Q:** You've heard this question before, but you won three Super Bowls in four years and now you haven't won the last nine years. Does each year that you don't win the Super Bowl motivate you or make it sweeter to think that this might be the year?

TB: I think we always really do feel like it's our year. I think you work pretty hard in the offseason to get yourself to this point. It's tough to do. There's only one team out of 32 that gets to win it. Hopefully, you're the one that gets the chance to do it. I've been fortunate to be a part of teams that have done it. We've got a great football team, so we'll see. We've got to go out there and earn it. Nobody is going to give it to us. You've got to play your biggest at the biggest moments against the best teams in the toughest conditions. You've got to see what you're made of. That's what this tournament all shakes out. It shakes out which team has played the best over the course of this season and put themselves in the good position this season to play your best in the postseason. We've had a couple of good days of practice to prepare for it. We've talked a lot about the things that we need to do better, the things that we needed to be at our best. And then whenever we figure out who we play, then you really hone in on the opponent and go after it.

Q: Does your respect for the three titles that you won in four years grow as you get older and realize that one or two plays can make a difference in winning or losing?

TB: Absolutely. Certain balls bounce your way or balls don't bounce your way or you get a turnover here or they make a play there, and that decides the fate of your season. It could be a third-and-one that you get or you don't get. Every little play becomes a big play, and you never know which play in the game is going to turn it. You always look back and go, 'Man, if we had just made that one play, it would've all been different.' But during the game you don't know that. It's [not] until after the game. I think all the little things are really important. You've just got focus in on what you've got to do as your job and try to do it the best you can. It's just a challenging thing to do. To be that final team is pretty tough as we all know. But we've also put ourselves in a good position, so that's all you can ask for at this point for us. Like I said, we look ahead to it with confidence knowing that we are capable of playing the best teams and playing really well against some of the best teams. All year we've done that, and now we've just got to do it in a single-elimination tournament.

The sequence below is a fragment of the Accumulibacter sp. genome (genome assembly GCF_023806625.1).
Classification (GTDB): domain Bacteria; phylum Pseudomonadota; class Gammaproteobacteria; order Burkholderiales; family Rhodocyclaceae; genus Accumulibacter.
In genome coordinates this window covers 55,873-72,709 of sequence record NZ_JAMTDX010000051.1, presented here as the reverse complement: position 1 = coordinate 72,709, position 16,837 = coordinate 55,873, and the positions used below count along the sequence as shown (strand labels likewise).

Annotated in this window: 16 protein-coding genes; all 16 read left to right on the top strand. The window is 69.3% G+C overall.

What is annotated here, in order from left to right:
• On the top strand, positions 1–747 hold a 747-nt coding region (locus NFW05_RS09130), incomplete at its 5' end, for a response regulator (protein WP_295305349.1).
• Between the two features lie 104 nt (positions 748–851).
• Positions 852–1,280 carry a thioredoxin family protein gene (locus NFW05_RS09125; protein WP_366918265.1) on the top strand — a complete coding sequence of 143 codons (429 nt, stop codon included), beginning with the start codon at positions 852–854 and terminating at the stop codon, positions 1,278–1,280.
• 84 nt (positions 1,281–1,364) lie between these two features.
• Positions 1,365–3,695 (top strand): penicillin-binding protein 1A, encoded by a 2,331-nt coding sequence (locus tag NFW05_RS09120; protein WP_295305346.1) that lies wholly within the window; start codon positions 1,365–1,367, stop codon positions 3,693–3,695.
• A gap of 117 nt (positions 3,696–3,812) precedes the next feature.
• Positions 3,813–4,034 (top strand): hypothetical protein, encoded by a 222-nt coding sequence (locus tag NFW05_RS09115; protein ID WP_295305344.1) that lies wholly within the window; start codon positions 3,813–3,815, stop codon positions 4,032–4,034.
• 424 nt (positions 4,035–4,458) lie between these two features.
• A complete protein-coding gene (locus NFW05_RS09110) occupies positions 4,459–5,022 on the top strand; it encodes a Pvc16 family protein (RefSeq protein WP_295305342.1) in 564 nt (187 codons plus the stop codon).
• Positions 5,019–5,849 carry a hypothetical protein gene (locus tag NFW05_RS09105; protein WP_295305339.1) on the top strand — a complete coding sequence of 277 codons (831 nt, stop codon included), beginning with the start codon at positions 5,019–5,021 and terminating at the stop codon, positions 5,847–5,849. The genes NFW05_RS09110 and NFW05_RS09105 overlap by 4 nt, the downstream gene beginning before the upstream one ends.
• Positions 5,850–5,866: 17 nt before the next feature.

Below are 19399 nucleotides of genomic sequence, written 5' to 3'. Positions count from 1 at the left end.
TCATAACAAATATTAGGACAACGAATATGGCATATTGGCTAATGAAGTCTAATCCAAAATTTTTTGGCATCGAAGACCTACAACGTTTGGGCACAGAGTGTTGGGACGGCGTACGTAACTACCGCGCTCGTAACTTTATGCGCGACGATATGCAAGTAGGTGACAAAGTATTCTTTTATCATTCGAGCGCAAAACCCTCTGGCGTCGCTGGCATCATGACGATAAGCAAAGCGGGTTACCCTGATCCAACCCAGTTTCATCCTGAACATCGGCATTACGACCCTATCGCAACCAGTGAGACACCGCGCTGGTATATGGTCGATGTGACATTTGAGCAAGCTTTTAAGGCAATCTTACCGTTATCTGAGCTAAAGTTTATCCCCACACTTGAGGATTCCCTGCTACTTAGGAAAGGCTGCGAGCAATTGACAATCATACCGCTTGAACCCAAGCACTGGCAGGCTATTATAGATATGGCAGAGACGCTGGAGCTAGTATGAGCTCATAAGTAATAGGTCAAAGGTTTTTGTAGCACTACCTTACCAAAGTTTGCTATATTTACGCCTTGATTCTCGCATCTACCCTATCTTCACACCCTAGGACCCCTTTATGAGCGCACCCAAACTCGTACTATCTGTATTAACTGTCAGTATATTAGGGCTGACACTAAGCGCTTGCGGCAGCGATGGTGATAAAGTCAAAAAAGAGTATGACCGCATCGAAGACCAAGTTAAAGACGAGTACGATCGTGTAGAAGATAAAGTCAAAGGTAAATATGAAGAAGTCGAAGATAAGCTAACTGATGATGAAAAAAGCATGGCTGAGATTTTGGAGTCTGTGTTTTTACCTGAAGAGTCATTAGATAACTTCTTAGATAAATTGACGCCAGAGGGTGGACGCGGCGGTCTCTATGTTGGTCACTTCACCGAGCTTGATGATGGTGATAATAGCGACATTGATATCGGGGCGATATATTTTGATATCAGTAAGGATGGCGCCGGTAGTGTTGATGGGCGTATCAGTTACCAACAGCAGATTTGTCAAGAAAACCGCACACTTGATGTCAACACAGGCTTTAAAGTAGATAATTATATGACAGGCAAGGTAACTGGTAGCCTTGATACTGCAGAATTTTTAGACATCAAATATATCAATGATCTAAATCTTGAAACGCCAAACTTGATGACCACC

Q:** Do you have a greater respect for that time now? Did it ever feel easy?

TB: I think when you're young, there is no perspective. Now that I have a little perspective on it, yeah, it's hard to do. To do what we accomplished in a short period of time was amazing. But we've had a pretty good run for a while now. We've won a lot of games. We've come up short a few times in some big ones, but we're lucky to be in those games, too. I think it's a great accomplishment.

Q: How energized do you get at this time of year?

TB: I think there is a renewed sense of it. Everything means more, so I think the guys have come in this week and put a lot into it. It's been a fun week of practice just to really understand what's on the line. We've got a lot of players who haven't been in the postseason and some new guys on the team who are really excited. So, we'll get a chance to go out there and play, and hopefully we go out and play really well. But it really starts with the practice, and like I said, we've had two good days. I know we practice tomorrow and then we get a chance to regroup a little bit and then figure out who we play.